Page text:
Gamo Swarm Maxim: Part 2

by Tom Gaylord
Writing as B.B. Pelletier

Gamo Swarm Maxim
Gamo Swarm Maxim repeating breakbarrel air rifle.

Part 1

This report covers:

  • Loading
  • The feeding mechanism
  • Velocity JSB Exact RS
  • Gamo PBA Platinum pellets
  • H&N Baracuda Match 4.50mm heads
  • Back to JSB RS
  • What about dry fires?
  • Cocking effort
  • Trigger pull
  • Trigger adjustment
  • Evaluation

Today we look at the velocity of the new Gamo Swarm Maxim multi-shot rifle. Of course this rifle is so different that we will also be looking at several things we don’t normally see. Should be an interesting report.

Loading

I was concerned about loading the magazine because I have some experience with other multi-shot breakbarrels and none of it is good. But the Swarm magazine loads like any rotary PCP mag, so there is no worry. Like most of them, there is an o-ring that’s around the entire rotary wheel and part of it intrudes into each chamber to hold the pellets. Consequently, they don’t just drop in. You have to push on their bases a little to get the heads past the rubber.

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Collecting airguns: Scarcity 1

by Tom Gaylord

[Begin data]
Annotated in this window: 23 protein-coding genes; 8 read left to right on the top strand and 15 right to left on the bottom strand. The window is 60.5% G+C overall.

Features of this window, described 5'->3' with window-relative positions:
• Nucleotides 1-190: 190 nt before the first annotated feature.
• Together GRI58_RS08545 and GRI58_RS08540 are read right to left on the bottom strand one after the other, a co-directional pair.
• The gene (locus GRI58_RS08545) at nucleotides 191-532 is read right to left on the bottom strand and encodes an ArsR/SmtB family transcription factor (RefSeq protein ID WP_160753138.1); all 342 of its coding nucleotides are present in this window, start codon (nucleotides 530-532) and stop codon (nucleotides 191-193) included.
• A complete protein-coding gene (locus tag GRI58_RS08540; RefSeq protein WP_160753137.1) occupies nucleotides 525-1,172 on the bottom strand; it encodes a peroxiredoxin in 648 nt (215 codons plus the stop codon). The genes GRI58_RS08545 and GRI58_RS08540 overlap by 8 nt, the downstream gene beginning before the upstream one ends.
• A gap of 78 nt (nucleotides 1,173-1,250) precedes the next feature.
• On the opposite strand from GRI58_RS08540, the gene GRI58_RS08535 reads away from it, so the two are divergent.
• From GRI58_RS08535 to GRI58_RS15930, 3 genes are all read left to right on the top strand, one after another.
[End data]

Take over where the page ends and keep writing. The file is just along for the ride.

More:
Writing as B.B. Pelletier

A history of airguns

This report covers:

  • Success!
  • Reality
  • How rare is rare?
  • Second gun
  • The big one
  • A defective design
  • USMR
  • History is the point
  • Scarce gun number 2
  • The difference
  • Celebrity association
  • Moral?
  • Is it real?
  • Sow’s ear
  • Don’t fall for it
  • Market-driven scarcity
  • Summary

Success!

This history section of the daily blog is a big success. Many readers are interested in collecting and learning about vintage airguns, so I am starting a series on collecting. There will be some things that you have seen before, but I hope to put it in a new light. And I have some new things to share, as well. I have already identified several topics for reports, so this promises to be a long one! I won’t run it consecutively, though. I’ll weave in in amongst the reports on historical items of interest. In the end I may turn it into a feature for “Firearms News”.

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Diana model 5V pellet pistol: Part 1

by Tom Gaylord
Writing as B.B. Pelletier

Diana 5V pistol
Diana model 5V pellet pistol.

A history of airguns

This report covers:

  • Guest blog
  • Mine is .177
  • Rifled
  • Condition
  • Trademark
  • Grip/Stock
  • General description
  • Sights
  • Trigger
  • Summary

Today we start looking at a Diana 5V pellet pistol that was made before World War II. While it uses the number five in the model name, it is completely different from the Diana model 5 air pistol that was made after the war. I wrote about that one in a three-part report published in March of this year.